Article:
The OECD Brexit analysis: good economics but biased presentation

The OECD’s report on the economic impact of Brexit is probably the most comprehensive and analytically rigorous produced so far (NIESR's own contribution to this debate will be published on May 10).

Post Date
29 April, 2016
Reading Time
4 min read

The OECD’s report on the economic impact of Brexit is probably the most comprehensive and analytically rigorous produced so far (NIESR’s own contribution to this debate will be published on May 10). I have little to add to, or disagree with, Chris Giles’ summaries here and here.  The OECD’s economists, who as Chris says have an excellent reputation in the relevant technical issues, can rightly take pride in their work. However, the way that the report has been presented and publicised has been blatantly political, in a way that could potentially could do serious damage to the OECD’s deservedly good reputation.

First, the report’s title “The Economic Consequences of Brexit: A Taxing Decision”. The description of Brexit as a “tax” is highlighted in the document, and even more so in the press release, which talks about a “Brexit tax”. But Brexit, and its economic impact, is not a tax in the common understanding of the word, nor is it like a tax in any meaningful economic sense. No serious economist would so describe it.  

It is entirely appropriate, based on their analysis, for the OECD to talk about Brexit having negative economic impacts. But, completely unlike a tax, the effect on household incomes will come via a number of indirect and highly uncertain channels (primarily the impact of trade on investment and productivity and hence on wages and government revenues).  It would make as much sense to describe, say, a broken leg (which might or might not affect your income, directly or indirectly, depending on who you are, what you do, and how quickly you recover) as a “tax”.  The use of the phrase “Brexit tax” is therefore unnecessary, inaccurate, and has a clear political motivation.

Second, albeit less serious, the repeated use of “per household” numbers to quantify the impact. This has already been extensively discussed in the context of the Treasury analysis, so I won’t go into detail here. Here the arguments are more nuanced, but I do find this usage confusing and often misleading, particularly when we are talking about 2030, when there is considerably uncertainty about the number of households in the UK.   

In particular, while I understand the need to put these numbers in pounds rather than percent of GDP, what is wrong with using per capita numbers?  Per capita GDP – unlike “per household GDP” – is a statistic which is generally recognised, and for which the OECD and other organisations like Eurostat publish official statistics. It is easy to understand, intuitive, and (unlike household GDP) not affected by future trends in household formation and dissolution which have nothing to do with the topic in question?  In any case, given the criticism directed at the Treasury on this point, the OECD would have been well advised to steer clear of this metric.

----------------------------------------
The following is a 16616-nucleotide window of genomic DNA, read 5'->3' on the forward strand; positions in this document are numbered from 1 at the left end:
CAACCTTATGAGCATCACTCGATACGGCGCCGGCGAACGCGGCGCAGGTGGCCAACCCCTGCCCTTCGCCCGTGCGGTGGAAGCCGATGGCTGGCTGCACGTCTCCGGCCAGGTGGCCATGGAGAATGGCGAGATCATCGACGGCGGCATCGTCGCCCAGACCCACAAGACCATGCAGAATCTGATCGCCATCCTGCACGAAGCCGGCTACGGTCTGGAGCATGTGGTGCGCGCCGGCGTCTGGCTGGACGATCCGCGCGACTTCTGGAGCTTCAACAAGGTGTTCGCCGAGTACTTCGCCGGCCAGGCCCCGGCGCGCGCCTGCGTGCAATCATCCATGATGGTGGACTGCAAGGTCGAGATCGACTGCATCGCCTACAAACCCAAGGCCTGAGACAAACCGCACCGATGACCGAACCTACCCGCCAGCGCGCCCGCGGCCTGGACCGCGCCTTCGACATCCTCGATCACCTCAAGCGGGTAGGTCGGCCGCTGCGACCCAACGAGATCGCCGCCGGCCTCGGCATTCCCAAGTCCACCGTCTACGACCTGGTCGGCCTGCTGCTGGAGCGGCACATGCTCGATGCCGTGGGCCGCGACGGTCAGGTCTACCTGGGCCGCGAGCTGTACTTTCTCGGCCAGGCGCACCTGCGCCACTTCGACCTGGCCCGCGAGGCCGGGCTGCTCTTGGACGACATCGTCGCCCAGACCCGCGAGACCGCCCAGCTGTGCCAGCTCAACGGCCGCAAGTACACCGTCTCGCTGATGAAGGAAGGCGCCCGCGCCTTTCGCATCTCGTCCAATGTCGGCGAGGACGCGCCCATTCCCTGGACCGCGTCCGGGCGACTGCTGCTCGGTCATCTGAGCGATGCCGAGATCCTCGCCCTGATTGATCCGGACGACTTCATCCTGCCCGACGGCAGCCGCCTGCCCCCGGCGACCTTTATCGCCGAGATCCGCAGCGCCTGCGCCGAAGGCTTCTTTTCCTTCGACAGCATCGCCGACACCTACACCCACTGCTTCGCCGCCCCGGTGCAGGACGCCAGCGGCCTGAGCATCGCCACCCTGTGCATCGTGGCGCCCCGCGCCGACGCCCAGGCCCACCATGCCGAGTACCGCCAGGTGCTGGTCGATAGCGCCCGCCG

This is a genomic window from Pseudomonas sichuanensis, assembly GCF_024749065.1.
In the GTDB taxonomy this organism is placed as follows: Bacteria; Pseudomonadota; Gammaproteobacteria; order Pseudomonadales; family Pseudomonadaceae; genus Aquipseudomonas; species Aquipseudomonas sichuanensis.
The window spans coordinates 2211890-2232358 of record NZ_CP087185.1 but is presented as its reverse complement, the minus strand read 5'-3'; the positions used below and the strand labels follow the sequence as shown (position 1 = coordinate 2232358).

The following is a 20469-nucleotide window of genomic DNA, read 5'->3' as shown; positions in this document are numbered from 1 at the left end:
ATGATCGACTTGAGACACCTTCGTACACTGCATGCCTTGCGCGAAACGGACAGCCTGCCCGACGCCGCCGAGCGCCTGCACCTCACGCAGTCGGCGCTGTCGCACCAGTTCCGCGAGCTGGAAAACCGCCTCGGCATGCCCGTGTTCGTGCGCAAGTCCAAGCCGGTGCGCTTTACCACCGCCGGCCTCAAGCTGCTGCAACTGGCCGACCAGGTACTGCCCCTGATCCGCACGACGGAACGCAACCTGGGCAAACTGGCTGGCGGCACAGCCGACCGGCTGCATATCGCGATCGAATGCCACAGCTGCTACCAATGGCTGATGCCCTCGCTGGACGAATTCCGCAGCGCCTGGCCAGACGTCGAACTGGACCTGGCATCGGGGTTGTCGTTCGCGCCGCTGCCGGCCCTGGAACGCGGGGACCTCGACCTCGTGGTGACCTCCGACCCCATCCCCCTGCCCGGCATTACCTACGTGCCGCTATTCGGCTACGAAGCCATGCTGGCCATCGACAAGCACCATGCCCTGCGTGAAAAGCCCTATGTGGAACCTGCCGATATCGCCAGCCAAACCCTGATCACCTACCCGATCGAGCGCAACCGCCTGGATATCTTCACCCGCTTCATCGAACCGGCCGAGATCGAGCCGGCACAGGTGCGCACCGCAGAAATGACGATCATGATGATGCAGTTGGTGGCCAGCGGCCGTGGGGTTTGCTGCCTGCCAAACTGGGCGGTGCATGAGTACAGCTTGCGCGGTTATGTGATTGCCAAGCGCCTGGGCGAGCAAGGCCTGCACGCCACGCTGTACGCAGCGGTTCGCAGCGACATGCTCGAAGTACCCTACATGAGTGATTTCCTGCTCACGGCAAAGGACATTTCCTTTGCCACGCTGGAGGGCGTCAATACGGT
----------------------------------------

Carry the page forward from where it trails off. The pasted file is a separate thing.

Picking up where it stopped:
Finally, and perhaps worst of all, was the way the General Secretary of the OECD, Angel Gurria, described the report on the Today programme (he used similar language at his LSE speech, so this was not merely off the cuff):

Brexit is a tax.. equivalent to missing out on about one month’s income within four years, but then it carries on to 2023, 2030.   That tax is going to be continued to be paid by Britons over time….what they would have had in their pocket to spend, they would not have. Therefore it is as powerful, as real as tax.

This is nonsense. To repeat, the OECD report estimates, as a central scenario (subject to huge uncertainties) that Brexit would result in approximately a 5 percent loss of GDP relative to the base case. While this undoubtedly would make people worse off, it simply isn’t equivalent to “a tax.equivalent to missing out on one month’s income.”  Mr Gurria is an (international) civil servant, albeit a political appointee. If the Permanent Secretary to the Treasury had described the Treasury report using similar language, there would have been outrage at such overt politicisation;  Andrew Tyrie would (rightly) have called for his head.

The OECD is there to provide rigorous and politically objective economic analysis to governments and to the public In this case it has done just that. Unfortunately, that objective advice has been spun in a way which is clearly designed, not to inform voters in the referendum, but to support one side, in an explicitly political fashion.  That undermines the purpose and mission of the OECD. The General Secretary has done his own organisation a profound disservice.